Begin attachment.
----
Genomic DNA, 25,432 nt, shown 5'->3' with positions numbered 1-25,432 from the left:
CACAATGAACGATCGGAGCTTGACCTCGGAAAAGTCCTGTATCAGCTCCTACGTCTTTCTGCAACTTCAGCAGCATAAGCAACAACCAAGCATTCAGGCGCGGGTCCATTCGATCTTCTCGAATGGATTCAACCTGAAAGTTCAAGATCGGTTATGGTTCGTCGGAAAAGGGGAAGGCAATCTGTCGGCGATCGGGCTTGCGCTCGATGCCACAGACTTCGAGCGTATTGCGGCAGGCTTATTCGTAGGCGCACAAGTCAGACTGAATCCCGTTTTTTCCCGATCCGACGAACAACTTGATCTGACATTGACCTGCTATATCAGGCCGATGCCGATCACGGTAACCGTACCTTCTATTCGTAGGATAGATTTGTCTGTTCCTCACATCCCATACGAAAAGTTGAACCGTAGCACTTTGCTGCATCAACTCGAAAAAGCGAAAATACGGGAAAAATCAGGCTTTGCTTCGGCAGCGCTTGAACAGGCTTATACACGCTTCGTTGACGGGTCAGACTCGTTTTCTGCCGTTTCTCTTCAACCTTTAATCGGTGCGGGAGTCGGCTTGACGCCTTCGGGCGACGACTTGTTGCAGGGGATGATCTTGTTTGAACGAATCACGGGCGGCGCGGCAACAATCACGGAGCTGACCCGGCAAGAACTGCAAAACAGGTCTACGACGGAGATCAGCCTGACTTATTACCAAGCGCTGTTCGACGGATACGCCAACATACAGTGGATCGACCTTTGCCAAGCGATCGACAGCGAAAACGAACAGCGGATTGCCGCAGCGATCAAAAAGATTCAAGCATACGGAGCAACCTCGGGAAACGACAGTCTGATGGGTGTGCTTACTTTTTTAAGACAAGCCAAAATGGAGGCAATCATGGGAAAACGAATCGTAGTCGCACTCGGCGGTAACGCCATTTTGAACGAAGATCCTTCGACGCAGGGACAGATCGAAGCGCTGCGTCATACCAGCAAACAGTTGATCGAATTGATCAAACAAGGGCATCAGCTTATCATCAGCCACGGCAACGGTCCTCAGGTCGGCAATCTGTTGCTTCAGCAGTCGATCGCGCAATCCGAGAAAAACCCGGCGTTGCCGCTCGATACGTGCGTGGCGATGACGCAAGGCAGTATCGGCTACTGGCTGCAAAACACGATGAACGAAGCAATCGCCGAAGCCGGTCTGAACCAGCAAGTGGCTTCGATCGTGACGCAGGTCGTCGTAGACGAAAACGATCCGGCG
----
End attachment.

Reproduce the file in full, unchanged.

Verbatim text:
Genomic DNA, 25,432 nt, shown 5'->3' with positions numbered 1-25,432 from the left:
CACAATGAACGATCGGAGCTTGACCTCGGAAAAGTCCTGTATCAGCTCCTACGTCTTTCTGCAACTTCAGCAGCATAAGCAACAACCAAGCATTCAGGCGCGGGTCCATTCGATCTTCTCGAATGGATTCAACCTGAAAGTTCAAGATCGGTTATGGTTCGTCGGAAAAGGGGAAGGCAATCTGTCGGCGATCGGGCTTGCGCTCGATGCCACAGACTTCGAGCGTATTGCGGCAGGCTTATTCGTAGGCGCACAAGTCAGACTGAATCCCGTTTTTTCCCGATCCGACGAACAACTTGATCTGACATTGACCTGCTATATCAGGCCGATGCCGATCACGGTAACCGTACCTTCTATTCGTAGGATAGATTTGTCTGTTCCTCACATCCCATACGAAAAGTTGAACCGTAGCACTTTGCTGCATCAACTCGAAAAAGCGAAAATACGGGAAAAATCAGGCTTTGCTTCGGCAGCGCTTGAACAGGCTTATACACGCTTCGTTGACGGGTCAGACTCGTTTTCTGCCGTTTCTCTTCAACCTTTAATCGGTGCGGGAGTCGGCTTGACGCCTTCGGGCGACGACTTGTTGCAGGGGATGATCTTGTTTGAACGAATCACGGGCGGCGCGGCAACAATCACGGAGCTGACCCGGCAAGAACTGCAAAACAGGTCTACGACGGAGATCAGCCTGACTTATTACCAAGCGCTGTTCGACGGATACGCCAACATACAGTGGATCGACCTTTGCCAAGCGATCGACAGCGAAAACGAACAGCGGATTGCCGCAGCGATCAAAAAGATTCAAGCATACGGAGCAACCTCGGGAAACGACAGTCTGATGGGTGTGCTTACTTTTTTAAGACAAGCCAAAATGGAGGCAATCATGGGAAAACGAATCGTAGTCGCACTCGGCGGTAACGCCATTTTGAACGAAGATCCTTCGACGCAGGGACAGATCGAAGCGCTGCGTCATACCAGCAAACAGTTGATCGAATTGATCAAACAAGGGCATCAGCTTATCATCAGCCACGGCAACGGTCCTCAGGTCGGCAATCTGTTGCTTCAGCAGTCGATCGCGCAATCCGAGAAAAACCCGGCGTTGCCGCTCGATACGTGCGTGGCGATGACGCAAGGCAGTATCGGCTACTGGCTGCAAAACACGATGAACGAAGCAATCGCCGAAGCCGGTCTGAACCAGCAAGTGGCTTCGATCGTGACGCAGGTCGTCGTAGACGAAAACGATCCGGCG